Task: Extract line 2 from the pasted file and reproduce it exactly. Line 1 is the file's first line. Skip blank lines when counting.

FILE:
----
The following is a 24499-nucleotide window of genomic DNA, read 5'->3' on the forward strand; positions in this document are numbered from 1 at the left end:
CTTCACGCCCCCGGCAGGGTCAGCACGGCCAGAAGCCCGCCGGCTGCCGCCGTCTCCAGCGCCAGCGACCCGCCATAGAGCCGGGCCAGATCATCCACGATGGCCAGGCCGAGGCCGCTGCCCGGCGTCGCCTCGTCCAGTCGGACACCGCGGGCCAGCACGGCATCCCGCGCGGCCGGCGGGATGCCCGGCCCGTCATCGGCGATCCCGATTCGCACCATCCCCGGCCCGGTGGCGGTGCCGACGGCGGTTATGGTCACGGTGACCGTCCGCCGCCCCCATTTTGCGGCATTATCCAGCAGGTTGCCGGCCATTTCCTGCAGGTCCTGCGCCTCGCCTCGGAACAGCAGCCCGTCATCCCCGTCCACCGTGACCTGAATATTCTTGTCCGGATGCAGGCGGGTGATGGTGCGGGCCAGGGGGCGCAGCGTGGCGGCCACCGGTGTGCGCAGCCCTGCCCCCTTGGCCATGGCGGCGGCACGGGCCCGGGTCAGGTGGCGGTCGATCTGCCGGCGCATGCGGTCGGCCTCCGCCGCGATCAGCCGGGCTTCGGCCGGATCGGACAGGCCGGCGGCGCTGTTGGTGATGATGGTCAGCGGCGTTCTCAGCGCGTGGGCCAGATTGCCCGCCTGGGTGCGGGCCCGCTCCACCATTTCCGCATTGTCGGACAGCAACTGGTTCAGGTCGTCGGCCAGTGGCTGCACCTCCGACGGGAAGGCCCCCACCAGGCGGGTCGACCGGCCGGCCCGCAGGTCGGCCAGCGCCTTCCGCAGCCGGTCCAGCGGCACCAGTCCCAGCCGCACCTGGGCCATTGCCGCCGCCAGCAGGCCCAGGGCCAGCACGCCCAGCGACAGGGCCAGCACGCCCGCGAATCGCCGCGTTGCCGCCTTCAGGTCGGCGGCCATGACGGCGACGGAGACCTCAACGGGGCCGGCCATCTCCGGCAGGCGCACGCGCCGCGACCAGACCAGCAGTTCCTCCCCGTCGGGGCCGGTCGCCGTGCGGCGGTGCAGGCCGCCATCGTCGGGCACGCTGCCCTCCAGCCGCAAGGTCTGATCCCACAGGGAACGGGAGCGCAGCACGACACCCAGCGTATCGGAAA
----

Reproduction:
CTTCACGCCCCCGGCAGGGTCAGCACGGCCAGAAGCCCGCCGGCTGCCGCCGTCTCCAGCGCCAGCGACCCGCCATAGAGCCGGGCCAGATCATCCACGATGGCCAGGCCGAGGCCGCTGCCCGGCGTCGCCTCGTCCAGTCGGACACCGCGGGCCAGCACGGCATCCCGCGCGGCCGGCGGGATGCCCGGCCCGTCATCGGCGATCCCGATTCGCACCATCCCCGGCCCGGTGGCGGTGCCGACGGCGGTTATGGTCACGGTGACCGTCCGCCGCCCCCATTTTGCGGCATTATCCAGCAGGTTGCCGGCCATTTCCTGCAGGTCCTGCGCCTCGCCTCGGAACAGCAGCCCGTCATCCCCGTCCACCGTGACCTGAATATTCTTGTCCGGATGCAGGCGGGTGATGGTGCGGGCCAGGGGGCGCAGCGTGGCGGCCACCGGTGTGCGCAGCCCTGCCCCCTTGGCCATGGCGGCGGCACGGGCCCGGGTCAGGTGGCGGTCGATCTGCCGGCGCATGCGGTCGGCCTCCGCCGCGATCAGCCGGGCTTCGGCCGGATCGGACAGGCCGGCGGCGCTGTTGGTGATGATGGTCAGCGGCGTTCTCAGCGCGTGGGCCAGATTGCCCGCCTGGGTGCGGGCCCGCTCCACCATTTCCGCATTGTCGGACAGCAACTGGTTCAGGTCGTCGGCCAGTGGCTGCACCTCCGACGGGAAGGCCCCCACCAGGCGGGTCGACCGGCCGGCCCGCAGGTCGGCCAGCGCCTTCCGCAGCCGGTCCAGCGGCACCAGTCCCAGCCGCACCTGGGCCATTGCCGCCGCCAGCAGGCCCAGGGCCAGCACGCCCAGCGACAGGGCCAGCACGCCCGCGAATCGCCGCGTTGCCGCCTTCAGGTCGGCGGCCATGACGGCGACGGAGACCTCAACGGGGCCGGCCATCTCCGGCAGGCGCACGCGCCGCGACCAGACCAGCAGTTCCTCCCCGTCGGGGCCGGTCGCCGTGCGGCGGTGCAGGCCGCCATCGTCGGGCACGCTGCCCTCCAGCCGCAAGGTCTGATCCCACAGGGAACGGGAGCGCAGCACGACACCCAGCGTATCGGAAA